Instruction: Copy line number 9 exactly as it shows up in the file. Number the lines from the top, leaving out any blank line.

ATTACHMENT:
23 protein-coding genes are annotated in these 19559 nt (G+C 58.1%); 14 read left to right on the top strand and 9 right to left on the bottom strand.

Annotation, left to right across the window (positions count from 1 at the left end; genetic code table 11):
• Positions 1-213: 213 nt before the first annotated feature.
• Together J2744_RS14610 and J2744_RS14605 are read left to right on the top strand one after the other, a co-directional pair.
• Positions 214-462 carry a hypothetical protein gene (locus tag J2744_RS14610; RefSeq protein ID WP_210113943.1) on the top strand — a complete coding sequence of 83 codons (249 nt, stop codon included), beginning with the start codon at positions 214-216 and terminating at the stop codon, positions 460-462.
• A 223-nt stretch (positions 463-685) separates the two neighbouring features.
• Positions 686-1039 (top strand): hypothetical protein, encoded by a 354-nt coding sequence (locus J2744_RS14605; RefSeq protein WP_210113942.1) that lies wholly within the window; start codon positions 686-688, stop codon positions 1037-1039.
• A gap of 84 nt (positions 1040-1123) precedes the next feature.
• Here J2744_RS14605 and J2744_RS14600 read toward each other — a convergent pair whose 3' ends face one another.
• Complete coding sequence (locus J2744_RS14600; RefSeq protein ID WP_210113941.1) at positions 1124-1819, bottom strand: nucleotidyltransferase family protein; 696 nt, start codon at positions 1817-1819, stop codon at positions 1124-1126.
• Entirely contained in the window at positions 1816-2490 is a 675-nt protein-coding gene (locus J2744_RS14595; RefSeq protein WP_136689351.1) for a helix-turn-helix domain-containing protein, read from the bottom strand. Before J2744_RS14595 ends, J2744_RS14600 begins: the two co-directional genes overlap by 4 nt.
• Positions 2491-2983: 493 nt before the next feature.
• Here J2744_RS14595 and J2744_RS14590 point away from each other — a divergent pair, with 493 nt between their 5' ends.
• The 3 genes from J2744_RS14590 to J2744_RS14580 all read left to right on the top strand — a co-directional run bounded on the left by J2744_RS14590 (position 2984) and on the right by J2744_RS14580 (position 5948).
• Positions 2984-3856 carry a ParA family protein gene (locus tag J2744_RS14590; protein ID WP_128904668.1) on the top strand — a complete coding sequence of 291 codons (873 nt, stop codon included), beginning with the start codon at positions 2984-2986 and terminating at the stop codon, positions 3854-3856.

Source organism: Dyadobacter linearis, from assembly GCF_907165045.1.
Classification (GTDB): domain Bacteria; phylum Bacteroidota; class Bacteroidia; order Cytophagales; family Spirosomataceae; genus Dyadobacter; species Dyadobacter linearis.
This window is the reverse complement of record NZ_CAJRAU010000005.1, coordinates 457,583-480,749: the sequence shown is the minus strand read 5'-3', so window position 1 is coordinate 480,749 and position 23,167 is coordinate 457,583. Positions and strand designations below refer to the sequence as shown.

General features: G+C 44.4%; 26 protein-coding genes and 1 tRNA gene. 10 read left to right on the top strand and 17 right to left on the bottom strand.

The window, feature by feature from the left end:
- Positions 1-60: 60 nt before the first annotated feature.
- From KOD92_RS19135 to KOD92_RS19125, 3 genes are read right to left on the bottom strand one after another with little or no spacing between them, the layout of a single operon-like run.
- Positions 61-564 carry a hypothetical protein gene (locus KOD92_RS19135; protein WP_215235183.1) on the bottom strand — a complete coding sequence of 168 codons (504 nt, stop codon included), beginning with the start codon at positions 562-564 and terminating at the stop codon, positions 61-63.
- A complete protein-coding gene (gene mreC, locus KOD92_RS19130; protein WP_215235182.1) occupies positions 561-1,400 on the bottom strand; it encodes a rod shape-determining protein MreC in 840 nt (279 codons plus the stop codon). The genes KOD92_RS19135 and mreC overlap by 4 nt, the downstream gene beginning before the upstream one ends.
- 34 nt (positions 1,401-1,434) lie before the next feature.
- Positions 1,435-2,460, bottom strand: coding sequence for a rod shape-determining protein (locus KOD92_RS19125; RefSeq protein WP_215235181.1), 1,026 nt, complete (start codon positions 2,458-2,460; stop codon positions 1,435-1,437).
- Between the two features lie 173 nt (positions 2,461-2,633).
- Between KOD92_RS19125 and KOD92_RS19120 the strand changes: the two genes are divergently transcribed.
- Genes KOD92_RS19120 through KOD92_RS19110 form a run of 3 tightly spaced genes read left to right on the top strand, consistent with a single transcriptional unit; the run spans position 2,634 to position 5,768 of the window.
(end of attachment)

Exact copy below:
• Here J2744_RS14605 and J2744_RS14600 read toward each other — a convergent pair whose 3' ends face one another.